A bit of a break has ensued since last we’ve written, but now that we’re back on it, here’s a continuation of Thursday, the 20th.
Following the advice of the shopkeeper from Book Arts Books, we strolled back down to the Shoreditch high street and Merchants Tavern for a lovely and extravagant dinner and cocktails: cauliflower croquettes, seared scallops, leek and bleu cheese tart and X had encrusted fillet of cod with creamed celeriac root. Yum YUM!! It helped, ho doubt, that we were being served some well made Martinis, which are a rarity here.
Dinner settled, it’s back to the theatre, a double bill of works by Doug Lucie. First up was a revival of Doing The Business, in which Peter (Matther Carter) a smarmy City Boy in a bright red tie and tight hip-riding blue flood pants held up by braces tries to explain to Mike (Jim Mannering) a grammer school chum newly in charge of a theatre company dependent upon Peter’s largesse, that if they would just make some changes (not compromises) to the company’s plans, there would be cash aplenty to sort their debts and deficits.
This is a taut play of speeches, mostly, with very little actual back-and-forth dialogue. Written in reaction to the draconian cuts to government arts funding in the late 1980s, this is a sermon preached to the choir. These two, while hard to imagine as schoolboys of the same cloth, have matured into archetypes of the most severe sort. Peter is smug and self privileged, father of two young girls, who are the receptacles of his only true charity. Mike is self righteous and suffering, with high-minded ideals uncompromised by the vicissitudes of real-world life.
While predictable in its story arc, the play none-the-less forces us to consider all of the issues involved with corporate grant giving and the necessary deal making that goes on alongside it. Of course we want to hate Peter and side with Mike (we wouldn’t be in the audience otherwise, would we?) but we see Mike willing to throw away his high morals when presented with the wealth he needs to achieve his (now lowered) goals. Despite the short comings of predictability and convention, this was a bracing piece of theatre. The performances were stunningly clear and utterly believable — we saw two characters on stage, but no actors — as it should be. The technical aspects of this show, as with Blind, are of workshop standards and not to be criticized one way or the other; they sufficed.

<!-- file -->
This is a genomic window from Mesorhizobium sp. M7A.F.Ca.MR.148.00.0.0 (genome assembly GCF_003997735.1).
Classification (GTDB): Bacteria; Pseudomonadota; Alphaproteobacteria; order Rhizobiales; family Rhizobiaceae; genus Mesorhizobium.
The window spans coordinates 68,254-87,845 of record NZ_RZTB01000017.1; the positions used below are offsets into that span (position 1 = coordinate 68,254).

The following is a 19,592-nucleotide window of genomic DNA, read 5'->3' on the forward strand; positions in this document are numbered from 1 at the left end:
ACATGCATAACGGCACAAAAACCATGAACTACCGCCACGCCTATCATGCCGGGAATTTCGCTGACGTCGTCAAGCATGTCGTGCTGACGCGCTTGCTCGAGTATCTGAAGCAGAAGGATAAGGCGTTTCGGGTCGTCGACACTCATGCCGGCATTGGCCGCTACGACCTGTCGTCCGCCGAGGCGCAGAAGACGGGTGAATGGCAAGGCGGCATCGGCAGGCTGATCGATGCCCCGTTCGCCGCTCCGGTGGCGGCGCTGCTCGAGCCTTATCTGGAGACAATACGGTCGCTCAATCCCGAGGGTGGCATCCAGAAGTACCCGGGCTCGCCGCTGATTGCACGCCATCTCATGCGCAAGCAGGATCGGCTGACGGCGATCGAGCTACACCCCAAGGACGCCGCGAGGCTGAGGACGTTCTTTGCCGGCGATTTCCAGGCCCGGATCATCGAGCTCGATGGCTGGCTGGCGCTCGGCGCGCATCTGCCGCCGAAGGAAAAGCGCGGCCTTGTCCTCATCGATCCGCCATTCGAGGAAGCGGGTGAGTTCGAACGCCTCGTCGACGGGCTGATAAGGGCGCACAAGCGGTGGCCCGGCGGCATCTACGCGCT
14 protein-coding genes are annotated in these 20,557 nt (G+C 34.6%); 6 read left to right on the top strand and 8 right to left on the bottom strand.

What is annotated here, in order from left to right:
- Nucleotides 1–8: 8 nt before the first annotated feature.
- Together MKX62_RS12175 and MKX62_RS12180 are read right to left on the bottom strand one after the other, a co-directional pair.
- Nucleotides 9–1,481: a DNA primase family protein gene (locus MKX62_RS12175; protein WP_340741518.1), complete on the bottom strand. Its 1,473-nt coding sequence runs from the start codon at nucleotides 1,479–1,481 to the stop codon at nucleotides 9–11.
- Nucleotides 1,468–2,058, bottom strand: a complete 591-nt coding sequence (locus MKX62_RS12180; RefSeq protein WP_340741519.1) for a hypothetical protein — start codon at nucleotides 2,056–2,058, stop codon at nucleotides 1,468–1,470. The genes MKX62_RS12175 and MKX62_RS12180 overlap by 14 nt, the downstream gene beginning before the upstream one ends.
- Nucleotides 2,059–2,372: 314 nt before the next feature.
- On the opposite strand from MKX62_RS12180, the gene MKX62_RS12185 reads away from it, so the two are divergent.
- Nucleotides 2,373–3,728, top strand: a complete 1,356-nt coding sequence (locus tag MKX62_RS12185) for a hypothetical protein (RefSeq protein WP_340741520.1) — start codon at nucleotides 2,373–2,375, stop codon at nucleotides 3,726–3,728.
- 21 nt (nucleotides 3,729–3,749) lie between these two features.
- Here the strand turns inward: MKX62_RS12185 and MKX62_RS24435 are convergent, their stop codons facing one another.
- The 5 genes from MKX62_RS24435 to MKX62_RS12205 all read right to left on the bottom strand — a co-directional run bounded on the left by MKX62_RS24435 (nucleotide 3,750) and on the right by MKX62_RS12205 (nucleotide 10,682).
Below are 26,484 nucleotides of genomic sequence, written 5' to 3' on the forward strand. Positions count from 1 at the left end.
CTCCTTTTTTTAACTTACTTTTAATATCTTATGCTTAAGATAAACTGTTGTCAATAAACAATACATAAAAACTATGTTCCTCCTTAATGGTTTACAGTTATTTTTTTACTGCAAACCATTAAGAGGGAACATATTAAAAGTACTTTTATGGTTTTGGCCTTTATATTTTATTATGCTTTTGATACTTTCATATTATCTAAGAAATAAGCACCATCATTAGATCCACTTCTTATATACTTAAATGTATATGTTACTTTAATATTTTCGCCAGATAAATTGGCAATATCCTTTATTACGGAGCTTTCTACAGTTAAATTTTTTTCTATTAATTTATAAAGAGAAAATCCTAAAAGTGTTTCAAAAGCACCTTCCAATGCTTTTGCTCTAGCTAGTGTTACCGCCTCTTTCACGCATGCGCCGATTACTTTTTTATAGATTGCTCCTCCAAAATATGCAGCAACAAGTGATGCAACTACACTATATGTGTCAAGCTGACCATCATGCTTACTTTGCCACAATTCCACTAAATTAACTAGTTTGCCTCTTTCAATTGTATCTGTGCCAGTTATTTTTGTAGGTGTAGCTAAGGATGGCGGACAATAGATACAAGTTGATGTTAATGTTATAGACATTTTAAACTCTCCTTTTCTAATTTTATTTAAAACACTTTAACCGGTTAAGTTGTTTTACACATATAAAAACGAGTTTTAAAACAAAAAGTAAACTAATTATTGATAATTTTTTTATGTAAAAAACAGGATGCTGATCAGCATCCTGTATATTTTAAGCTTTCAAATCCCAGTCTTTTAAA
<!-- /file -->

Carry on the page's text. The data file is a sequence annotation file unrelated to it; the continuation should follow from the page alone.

Blind, the second half of the double bill, is a newer piece, and has as its subject the interrelations between patrons and artists, and the differences between the commerce of art, the commercialization of art; between the valuation of art and the value of it; between a patron and a sponsor, a buyer and a dealer, a dealer and a market maker; between an artist responding to their muse and an artist responding to a market. This is diamond-hard naval-gazing for the truly ennobled artists among us; and a fun bit of drama for the rest of us around the periphery of that.
Alan (Cameron Harle) is a young artist put up in a studio he could never afford by his patron, Mo (Jon McKenna), an older man with an ill wife and a whole closet full of skeletons. Mo is sitting (nude) for a portrait and as Alan paints, we get the exposition to setup the story of Mo taking a liking to Alan’s work, and deciding to support him via the rental of the studio. We get a sense, too, of a bond, call it paternal, between them; Alan is an investment, true, but more of a spiritual than a monetary one, for Mo.